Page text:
In the Greek, “with white robes” could be paraphrased to mean “dressed in richest wedding garments of purest, dazzling white.” These are God’s blood-bought, who are washed clean and pure and are worthy to stand without blemish in the presence of almighty God Himself.

Jesus talked about wedding garments in Matthew 22. He said, “And when the king came in to see the guests, he saw there a man which had not on a wedding garment: And he saith unto him, Friend, how camest thou in hither not having a wedding garment?” (Matt. 22:11-12).

In those times, regardless of who the guests were, they were not allowed to wear their own wedding garments, as beautiful as they may have been. They had to wear the wedding garment supplied by the king. So the meaning is clear. The ones who had on the wedding garments supplied by the King are those who have accepted Christ’s salvation and not dependent on their own works.

Isaiah also connects salvation to wedding garments: “I will greatly rejoice in the LORD, my soul shall be joyful in my God; for he hath clothed me with the garments of salvation, he hath covered me with the robe of righteousness, as a bridegroom decketh himself with ornaments, and as a bride adorneth herself with her jewels” (Isaiah 61:10). Christ alone has the garment of salvation—salvation only He can give, and Christ alone is covered with the robe of righteousness—righteousness He freely gives to all who will believe Him.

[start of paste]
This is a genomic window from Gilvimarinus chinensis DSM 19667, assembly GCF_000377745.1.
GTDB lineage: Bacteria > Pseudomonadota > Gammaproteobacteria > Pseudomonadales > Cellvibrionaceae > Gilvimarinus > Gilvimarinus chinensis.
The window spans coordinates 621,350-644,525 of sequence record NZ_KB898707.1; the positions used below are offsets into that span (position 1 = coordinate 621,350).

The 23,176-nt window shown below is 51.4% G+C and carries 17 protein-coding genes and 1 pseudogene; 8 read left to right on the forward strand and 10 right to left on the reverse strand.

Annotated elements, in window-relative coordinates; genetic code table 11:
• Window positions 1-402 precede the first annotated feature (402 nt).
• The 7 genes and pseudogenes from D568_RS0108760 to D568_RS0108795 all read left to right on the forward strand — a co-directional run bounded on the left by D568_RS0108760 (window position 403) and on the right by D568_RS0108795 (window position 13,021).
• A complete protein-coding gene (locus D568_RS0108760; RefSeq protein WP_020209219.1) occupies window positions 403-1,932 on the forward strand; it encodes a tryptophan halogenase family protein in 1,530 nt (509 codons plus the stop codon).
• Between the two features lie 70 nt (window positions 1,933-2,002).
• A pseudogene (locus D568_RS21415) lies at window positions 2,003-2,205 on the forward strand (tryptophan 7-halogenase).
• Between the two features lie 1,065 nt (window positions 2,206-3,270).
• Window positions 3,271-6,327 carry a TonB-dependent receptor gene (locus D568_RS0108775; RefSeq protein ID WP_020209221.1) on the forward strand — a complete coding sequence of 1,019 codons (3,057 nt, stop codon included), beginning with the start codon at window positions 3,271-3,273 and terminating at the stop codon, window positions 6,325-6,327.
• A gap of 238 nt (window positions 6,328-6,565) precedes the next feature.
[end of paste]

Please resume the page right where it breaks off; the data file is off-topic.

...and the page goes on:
When the prodigal son returned, Luke 15:22 says, “the father said to his servants, Bring forth the best robe, and put it on him,” to which Bible scholar George Williams said, “Righteousness hasted to dress him in its robe; for he could not sit in his rags at the Father’s board.” The righteousness of Christ is what Christianity is all about. Whenever the righteousness of Christ is addressed, it is not actually speaking of His righteousness as deity, but rather as the Man, Jesus Christ. So when Paul said, “But put ye on the Lord Jesus Christ” (Rom. 13:14), he was talking about clothing the soul in the moral disposition and habits of Christ. Paul was saying that the Lord Jesus Christ should so cover the Christian that Christ alone is seen.

Holy garments for glory and beauty, wedding garments provided by the King, robes of righteousness, garments of salvation—yes, the Lord cares very much about what His children wear, especially those called to ministry.

1 Cornelis van Dam, “Sunday Best?” Clarion, 2009.